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Steam & Excursion > La Junta, CO headlight

Date: 02/09/24 14:57
La Junta, CO headlight
Author: ATSF2324

This was found in the La Junta, CO area.    What is something like this worth?


Date: 02/09/24 18:50
Re: La Junta, CO headlight
Author: wcamp1472

The curved front glass as well as the reflector makes this 
very collectible.  If either one gets broken that could 
easily knock-off 80% of its 'pristine' value.

Any details as to which RR it came from, or likely to have come from,
also adds to the value.



Date: 02/10/24 03:59
Re: La Junta, CO headlight
Author: LoggerHogger

As long as the insides are complete (no photos of that shown) these go from $500 - $1,500 depending onwho buys and if they can pick it up and not have to ship it.


Date: 02/10/24 12:24
Re: La Junta, CO headlight
Author: wabash2800

That's really cool. And if that is the original lighting, the bulb is still in one piece. Was it found along the right-of-way? if so, perhaps there was a  wreck at that location.

A railroader friend told of a whistle falling off a Wabash steam loco. They later found it and was told by the railroad that they could not keep it. LOL The same railroader recalled some nice kerosene marker lights that had came in on an Ann Arbor caboose long after the Wabash stopped using them. He wanted to keep them but again was told no. Having been around railroaders most of my life the general consensus among them is that they were not returned to the Anny but an official kept them. I remember attending an auction in the area that included a number of depot clocks. The deceased man, who had been a local official, had managed to collect the railroad clocks from almost all the depots up and down the line.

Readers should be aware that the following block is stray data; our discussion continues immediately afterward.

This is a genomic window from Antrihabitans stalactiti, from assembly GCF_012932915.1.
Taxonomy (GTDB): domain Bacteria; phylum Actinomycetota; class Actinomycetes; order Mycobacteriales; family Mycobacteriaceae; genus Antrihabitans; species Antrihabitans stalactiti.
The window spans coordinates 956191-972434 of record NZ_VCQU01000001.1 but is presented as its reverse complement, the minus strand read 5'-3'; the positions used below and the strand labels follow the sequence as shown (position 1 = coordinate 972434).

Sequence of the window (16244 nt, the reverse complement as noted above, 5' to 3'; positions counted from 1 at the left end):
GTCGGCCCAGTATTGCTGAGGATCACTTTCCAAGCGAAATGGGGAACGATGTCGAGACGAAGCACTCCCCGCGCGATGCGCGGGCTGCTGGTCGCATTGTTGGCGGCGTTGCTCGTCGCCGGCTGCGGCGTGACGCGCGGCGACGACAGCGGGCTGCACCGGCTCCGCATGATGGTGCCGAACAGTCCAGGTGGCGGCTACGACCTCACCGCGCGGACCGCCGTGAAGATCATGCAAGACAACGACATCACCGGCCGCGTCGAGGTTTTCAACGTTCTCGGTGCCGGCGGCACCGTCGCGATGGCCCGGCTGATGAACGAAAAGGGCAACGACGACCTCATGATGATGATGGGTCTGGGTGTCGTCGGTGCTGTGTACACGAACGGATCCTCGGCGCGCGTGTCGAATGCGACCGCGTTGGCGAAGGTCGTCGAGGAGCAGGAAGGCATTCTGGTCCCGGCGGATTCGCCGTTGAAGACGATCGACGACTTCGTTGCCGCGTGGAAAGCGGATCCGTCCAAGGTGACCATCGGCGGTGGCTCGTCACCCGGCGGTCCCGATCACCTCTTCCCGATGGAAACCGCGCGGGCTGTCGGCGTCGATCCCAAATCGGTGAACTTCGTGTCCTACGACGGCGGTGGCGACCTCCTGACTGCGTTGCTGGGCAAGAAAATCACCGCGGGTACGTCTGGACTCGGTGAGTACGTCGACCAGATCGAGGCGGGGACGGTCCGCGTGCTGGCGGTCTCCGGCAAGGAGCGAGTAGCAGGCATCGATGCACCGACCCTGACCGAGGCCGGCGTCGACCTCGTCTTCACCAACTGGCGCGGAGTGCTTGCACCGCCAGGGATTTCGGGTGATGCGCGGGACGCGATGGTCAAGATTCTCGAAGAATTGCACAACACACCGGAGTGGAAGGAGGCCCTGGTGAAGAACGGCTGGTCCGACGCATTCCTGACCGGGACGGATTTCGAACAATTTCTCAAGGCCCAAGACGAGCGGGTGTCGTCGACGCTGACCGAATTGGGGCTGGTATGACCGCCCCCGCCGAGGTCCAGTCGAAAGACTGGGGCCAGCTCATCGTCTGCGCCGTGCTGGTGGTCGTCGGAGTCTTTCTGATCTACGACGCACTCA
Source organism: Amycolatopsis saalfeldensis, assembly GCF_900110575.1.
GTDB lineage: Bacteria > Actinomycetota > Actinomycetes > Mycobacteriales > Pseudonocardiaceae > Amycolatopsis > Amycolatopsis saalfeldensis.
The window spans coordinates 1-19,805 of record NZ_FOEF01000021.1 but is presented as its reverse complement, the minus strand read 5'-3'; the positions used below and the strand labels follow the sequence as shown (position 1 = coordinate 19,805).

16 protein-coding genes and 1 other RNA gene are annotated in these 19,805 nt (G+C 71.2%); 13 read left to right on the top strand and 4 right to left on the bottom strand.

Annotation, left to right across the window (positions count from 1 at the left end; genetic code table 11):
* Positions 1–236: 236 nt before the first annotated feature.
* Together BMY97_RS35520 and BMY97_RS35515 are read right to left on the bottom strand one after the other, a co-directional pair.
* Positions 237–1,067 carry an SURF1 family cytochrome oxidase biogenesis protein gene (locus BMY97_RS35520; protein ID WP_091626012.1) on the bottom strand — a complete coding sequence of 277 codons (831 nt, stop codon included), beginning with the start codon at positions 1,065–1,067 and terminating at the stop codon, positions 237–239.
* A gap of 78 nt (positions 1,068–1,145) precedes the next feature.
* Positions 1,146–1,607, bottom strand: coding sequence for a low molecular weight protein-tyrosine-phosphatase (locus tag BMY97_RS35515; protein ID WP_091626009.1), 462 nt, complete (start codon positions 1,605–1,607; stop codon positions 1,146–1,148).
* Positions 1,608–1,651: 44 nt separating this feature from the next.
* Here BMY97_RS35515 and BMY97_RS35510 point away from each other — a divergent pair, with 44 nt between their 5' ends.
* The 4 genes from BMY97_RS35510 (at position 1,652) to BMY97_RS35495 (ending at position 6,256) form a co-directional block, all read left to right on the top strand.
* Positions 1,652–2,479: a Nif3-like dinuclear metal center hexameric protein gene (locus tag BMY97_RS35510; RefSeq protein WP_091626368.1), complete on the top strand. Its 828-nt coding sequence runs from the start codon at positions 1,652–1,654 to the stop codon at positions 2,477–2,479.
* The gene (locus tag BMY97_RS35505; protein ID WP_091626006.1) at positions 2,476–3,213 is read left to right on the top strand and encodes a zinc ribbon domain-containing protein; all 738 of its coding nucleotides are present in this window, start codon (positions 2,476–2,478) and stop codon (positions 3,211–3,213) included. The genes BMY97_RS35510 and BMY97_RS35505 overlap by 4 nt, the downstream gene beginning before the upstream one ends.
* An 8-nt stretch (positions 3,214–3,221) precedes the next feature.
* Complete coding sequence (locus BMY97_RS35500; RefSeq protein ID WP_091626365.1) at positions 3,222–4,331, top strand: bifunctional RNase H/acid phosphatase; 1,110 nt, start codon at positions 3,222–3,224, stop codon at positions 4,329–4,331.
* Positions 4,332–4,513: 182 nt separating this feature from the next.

Victor Baird

Date: 02/10/24 15:09
Re: La Junta, CO headlight
Author: JHF

Many years as a teenager in the 2960's I was able to purchase a Golden Glow head light and builder's plates which was off a GE box cab electric lock. Stupidly I did not record the road name on the loco and did not have a camera. This was from a scrap yard in the Chicago area. Wish I new then what I know now about documentation. The Golden Glow head light  really produces a golden light, nothing like the bright head lights in use today. It is more like what a head light on dim produces.
John Finch (JHF)

Date: 02/10/24 21:12
Re: La Junta, CO headlight
Author: patd3985

I remember years ago when the U.P. was replacing their "Estate" pot bellied, cast iron coal stoves with oil stoves in all the cabooses and they would just throw them out in a scrap pile and smash 'em to bits! I asked to buy one and was promply told "NO!". I then asked my shift foreman and he said leave it to me...Needless to say, I would find a part of one everyday in the backseat of my car! I never asked anymore questions and after about a week, I had a complete stove! I still have fond memories of that old cast iron stove! I remember the company motto stamped into the top of the stove was: "IF I AM GOOD, PLEASE TELL OTHERS ABOUT IT!".

Date: 02/11/24 00:28
Re: La Junta, CO headlight
Author: wcamp1472


While employed by the D&H, They had bought an order of 
( I think) brand-new bay window cabooses  ( cabeese?) equipped 
With propane heaters.  There was a central radiant-hear, ceiling panel about 
16" wide, and length, door-to-door.  Also, Aladdin kerosene mantle 
lamps mounted in spring-centered wall brackets.

The central ceiling grid was made of ceramic, rectangular 
'waffle" grid heating grids, and equipped with manual flow-control 
propane valves.

Insde of one year, 6 cabooses were set afire. when crews left at the 
end of a shift.  Seems that the crews, to keep warm, would run the ceiling 
grid on high-flow gas setting --- account at track-speed, the wind through 
cab could get bitter cold, especially at Rouses Point, NY --- on the Canadian